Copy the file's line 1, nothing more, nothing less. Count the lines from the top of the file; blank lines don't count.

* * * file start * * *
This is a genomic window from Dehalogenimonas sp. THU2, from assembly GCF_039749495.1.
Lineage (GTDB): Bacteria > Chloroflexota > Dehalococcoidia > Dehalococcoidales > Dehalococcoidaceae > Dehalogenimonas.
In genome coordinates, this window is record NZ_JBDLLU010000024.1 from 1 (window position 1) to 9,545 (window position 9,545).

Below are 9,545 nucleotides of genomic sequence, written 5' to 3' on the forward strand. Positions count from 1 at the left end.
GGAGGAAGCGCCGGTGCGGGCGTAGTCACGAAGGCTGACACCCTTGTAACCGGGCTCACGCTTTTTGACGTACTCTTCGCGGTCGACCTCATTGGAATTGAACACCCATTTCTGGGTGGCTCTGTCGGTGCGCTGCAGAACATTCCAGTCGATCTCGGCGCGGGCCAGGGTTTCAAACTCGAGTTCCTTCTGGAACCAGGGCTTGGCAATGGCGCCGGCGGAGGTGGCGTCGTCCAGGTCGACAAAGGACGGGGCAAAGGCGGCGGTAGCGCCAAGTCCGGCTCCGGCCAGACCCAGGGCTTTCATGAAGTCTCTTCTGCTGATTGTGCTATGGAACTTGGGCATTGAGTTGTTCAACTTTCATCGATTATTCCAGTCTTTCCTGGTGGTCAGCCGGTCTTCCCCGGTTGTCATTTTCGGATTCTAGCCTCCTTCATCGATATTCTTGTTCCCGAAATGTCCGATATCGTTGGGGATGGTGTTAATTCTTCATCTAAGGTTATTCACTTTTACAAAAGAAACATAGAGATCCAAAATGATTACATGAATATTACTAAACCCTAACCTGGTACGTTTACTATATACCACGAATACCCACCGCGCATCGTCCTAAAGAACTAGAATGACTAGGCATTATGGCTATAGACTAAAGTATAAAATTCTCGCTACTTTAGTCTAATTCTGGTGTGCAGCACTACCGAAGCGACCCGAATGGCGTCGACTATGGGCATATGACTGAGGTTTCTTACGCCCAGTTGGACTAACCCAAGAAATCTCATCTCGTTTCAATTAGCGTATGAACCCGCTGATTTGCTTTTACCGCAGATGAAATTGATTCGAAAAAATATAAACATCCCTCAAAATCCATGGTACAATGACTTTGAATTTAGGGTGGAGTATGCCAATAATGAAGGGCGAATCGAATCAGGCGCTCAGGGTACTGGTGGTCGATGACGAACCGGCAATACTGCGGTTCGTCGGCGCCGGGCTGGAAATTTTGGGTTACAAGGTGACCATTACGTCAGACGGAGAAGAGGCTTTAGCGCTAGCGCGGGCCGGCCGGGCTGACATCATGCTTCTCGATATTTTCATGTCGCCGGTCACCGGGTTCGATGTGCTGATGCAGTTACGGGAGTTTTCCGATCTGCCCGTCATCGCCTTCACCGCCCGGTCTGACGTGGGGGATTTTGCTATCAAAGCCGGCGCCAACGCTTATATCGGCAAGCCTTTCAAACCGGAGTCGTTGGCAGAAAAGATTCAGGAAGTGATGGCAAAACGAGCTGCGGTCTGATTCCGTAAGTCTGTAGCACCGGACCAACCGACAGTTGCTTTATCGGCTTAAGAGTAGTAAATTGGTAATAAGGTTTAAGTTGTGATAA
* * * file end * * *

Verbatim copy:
This is a genomic window from Dehalogenimonas sp. THU2, from assembly GCF_039749495.1.